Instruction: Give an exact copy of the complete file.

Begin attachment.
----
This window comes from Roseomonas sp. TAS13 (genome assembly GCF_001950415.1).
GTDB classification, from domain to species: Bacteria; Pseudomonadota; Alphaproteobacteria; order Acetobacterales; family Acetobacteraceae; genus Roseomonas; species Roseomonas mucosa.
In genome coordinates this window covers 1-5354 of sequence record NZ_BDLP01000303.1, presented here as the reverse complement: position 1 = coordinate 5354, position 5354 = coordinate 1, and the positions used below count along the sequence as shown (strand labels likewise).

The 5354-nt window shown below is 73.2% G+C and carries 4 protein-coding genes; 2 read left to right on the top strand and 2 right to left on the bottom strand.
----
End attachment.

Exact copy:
This window comes from Roseomonas sp. TAS13 (genome assembly GCF_001950415.1).
GTDB classification, from domain to species: Bacteria; Pseudomonadota; Alphaproteobacteria; order Acetobacterales; family Acetobacteraceae; genus Roseomonas; species Roseomonas mucosa.
In genome coordinates this window covers 1-5354 of sequence record NZ_BDLP01000303.1, presented here as the reverse complement: position 1 = coordinate 5354, position 5354 = coordinate 1, and the positions used below count along the sequence as shown (strand labels likewise).

The 5354-nt window shown below is 73.2% G+C and carries 4 protein-coding genes; 2 read left to right on the top strand and 2 right to left on the bottom strand.